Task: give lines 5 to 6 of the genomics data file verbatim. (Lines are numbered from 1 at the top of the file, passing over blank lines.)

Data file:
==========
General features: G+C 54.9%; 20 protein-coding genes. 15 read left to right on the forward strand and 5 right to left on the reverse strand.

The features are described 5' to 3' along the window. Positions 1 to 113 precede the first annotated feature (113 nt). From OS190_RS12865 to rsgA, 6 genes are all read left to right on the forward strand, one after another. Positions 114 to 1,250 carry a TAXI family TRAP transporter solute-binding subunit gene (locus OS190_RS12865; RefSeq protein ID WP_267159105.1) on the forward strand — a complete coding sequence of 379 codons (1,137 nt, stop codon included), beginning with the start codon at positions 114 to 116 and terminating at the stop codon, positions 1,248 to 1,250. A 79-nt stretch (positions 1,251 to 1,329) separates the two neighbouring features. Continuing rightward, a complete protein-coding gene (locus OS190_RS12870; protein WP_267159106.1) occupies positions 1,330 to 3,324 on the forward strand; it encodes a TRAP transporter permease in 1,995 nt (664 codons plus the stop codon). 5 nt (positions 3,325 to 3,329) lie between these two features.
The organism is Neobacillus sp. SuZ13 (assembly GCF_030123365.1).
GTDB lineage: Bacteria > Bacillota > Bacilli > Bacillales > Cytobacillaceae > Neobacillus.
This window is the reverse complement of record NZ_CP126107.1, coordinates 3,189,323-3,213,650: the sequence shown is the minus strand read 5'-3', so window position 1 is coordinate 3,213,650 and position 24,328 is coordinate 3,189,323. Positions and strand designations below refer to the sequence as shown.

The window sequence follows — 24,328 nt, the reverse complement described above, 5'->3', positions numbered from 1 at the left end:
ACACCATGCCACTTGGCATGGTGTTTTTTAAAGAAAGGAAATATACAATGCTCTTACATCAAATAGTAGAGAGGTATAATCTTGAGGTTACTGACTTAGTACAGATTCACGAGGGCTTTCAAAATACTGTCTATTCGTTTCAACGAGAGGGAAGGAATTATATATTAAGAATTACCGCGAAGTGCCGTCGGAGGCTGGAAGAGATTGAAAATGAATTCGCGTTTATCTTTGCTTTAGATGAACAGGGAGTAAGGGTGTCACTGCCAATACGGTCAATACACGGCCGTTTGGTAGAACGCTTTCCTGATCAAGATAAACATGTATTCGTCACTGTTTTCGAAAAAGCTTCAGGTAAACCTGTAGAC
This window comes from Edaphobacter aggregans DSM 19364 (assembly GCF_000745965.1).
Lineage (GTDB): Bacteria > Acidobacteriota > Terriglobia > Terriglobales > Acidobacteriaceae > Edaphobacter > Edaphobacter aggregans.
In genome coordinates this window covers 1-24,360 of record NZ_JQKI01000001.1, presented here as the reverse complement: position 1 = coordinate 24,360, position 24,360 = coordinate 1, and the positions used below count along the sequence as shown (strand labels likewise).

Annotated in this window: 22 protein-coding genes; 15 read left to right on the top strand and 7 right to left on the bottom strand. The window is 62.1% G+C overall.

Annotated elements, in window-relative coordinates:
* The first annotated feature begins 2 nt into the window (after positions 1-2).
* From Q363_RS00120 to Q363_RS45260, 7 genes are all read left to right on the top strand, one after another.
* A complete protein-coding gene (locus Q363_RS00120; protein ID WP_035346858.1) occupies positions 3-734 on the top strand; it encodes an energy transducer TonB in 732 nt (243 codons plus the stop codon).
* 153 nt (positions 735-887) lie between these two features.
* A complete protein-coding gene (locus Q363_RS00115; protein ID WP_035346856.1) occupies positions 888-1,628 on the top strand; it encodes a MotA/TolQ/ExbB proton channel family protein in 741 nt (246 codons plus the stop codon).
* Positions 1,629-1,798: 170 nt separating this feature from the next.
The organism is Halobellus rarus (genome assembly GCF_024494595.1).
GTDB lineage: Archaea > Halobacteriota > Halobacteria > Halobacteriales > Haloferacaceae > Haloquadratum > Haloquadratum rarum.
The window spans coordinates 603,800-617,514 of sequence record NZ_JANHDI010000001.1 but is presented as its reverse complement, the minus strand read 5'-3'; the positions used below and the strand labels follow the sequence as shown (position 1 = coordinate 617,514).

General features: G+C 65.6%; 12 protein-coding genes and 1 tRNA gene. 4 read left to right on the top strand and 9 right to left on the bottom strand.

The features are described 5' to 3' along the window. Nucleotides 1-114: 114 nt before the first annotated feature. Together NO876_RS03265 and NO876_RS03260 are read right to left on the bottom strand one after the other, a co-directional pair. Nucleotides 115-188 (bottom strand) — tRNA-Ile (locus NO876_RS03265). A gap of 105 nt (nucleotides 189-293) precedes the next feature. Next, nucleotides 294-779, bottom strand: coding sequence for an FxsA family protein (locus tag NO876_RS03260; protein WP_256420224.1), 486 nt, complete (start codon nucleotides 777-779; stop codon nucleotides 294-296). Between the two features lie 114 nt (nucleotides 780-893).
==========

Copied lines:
This window is the reverse complement of record NZ_CP126107.1, coordinates 3,189,323-3,213,650: the sequence shown is the minus strand read 5'-3', so window position 1 is coordinate 3,213,650 and position 24,328 is coordinate 3,189,323. Positions and strand designations below refer to the sequence as shown.

The window sequence follows — 24,328 nt, the reverse complement described above, 5'->3', positions numbered from 1 at the left end: